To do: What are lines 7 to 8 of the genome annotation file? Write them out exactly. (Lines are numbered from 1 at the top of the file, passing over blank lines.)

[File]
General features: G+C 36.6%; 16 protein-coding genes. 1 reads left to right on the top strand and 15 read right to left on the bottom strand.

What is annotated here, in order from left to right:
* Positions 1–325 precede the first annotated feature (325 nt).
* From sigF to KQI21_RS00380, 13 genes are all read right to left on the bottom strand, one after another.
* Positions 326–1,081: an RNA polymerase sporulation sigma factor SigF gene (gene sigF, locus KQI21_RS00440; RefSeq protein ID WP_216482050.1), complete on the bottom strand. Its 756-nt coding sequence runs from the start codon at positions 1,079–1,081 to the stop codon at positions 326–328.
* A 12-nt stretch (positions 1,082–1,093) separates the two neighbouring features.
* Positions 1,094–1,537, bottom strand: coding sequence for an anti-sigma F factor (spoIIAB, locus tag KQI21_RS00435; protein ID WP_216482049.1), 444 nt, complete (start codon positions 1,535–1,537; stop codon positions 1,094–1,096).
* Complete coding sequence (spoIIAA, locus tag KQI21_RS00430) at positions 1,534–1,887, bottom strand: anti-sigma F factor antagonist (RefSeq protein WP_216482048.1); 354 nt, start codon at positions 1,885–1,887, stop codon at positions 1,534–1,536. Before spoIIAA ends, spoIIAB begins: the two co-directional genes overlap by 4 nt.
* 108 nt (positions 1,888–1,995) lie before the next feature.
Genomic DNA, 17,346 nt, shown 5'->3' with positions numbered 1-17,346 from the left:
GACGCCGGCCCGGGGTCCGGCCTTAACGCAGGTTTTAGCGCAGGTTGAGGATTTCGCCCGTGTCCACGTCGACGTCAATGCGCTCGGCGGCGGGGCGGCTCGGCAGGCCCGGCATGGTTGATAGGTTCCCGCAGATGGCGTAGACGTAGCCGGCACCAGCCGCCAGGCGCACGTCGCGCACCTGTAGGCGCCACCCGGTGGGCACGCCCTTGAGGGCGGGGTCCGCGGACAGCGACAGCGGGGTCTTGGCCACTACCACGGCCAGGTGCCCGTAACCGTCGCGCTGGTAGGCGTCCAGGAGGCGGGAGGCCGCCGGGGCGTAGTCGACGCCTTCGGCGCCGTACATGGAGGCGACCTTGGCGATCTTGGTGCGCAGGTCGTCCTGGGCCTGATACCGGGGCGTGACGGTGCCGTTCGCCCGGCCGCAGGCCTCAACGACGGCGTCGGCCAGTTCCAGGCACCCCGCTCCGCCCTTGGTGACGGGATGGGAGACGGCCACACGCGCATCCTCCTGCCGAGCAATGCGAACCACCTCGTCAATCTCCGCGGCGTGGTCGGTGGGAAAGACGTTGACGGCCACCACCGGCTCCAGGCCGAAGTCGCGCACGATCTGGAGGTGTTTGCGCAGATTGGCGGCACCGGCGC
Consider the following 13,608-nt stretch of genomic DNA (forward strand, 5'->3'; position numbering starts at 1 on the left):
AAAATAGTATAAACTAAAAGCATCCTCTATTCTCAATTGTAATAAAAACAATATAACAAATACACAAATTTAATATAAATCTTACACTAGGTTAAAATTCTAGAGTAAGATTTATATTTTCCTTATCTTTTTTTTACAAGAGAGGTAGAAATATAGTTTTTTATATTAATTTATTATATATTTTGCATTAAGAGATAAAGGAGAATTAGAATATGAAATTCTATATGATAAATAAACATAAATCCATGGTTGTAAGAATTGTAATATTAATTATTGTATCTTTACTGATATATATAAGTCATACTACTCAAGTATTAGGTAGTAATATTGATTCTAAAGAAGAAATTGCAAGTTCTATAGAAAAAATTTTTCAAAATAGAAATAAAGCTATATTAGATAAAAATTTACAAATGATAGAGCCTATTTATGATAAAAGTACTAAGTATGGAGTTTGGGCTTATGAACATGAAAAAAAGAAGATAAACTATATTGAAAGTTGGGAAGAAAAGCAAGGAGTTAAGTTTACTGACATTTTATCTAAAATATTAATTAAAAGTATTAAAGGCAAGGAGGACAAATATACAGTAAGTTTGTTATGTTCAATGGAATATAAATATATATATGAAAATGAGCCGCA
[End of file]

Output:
* Positions 1,094–1,537, bottom strand: coding sequence for an anti-sigma F factor (spoIIAB, locus tag KQI21_RS00435; protein ID WP_216482049.1), 444 nt, complete (start codon positions 1,535–1,537; stop codon positions 1,094–1,096).
* Complete coding sequence (spoIIAA, locus tag KQI21_RS00430) at positions 1,534–1,887, bottom strand: anti-sigma F factor antagonist (RefSeq protein WP_216482048.1); 354 nt, start codon at positions 1,885–1,887, stop codon at positions 1,534–1,536. Before spoIIAA ends, spoIIAB begins: the two co-directional genes overlap by 4 nt.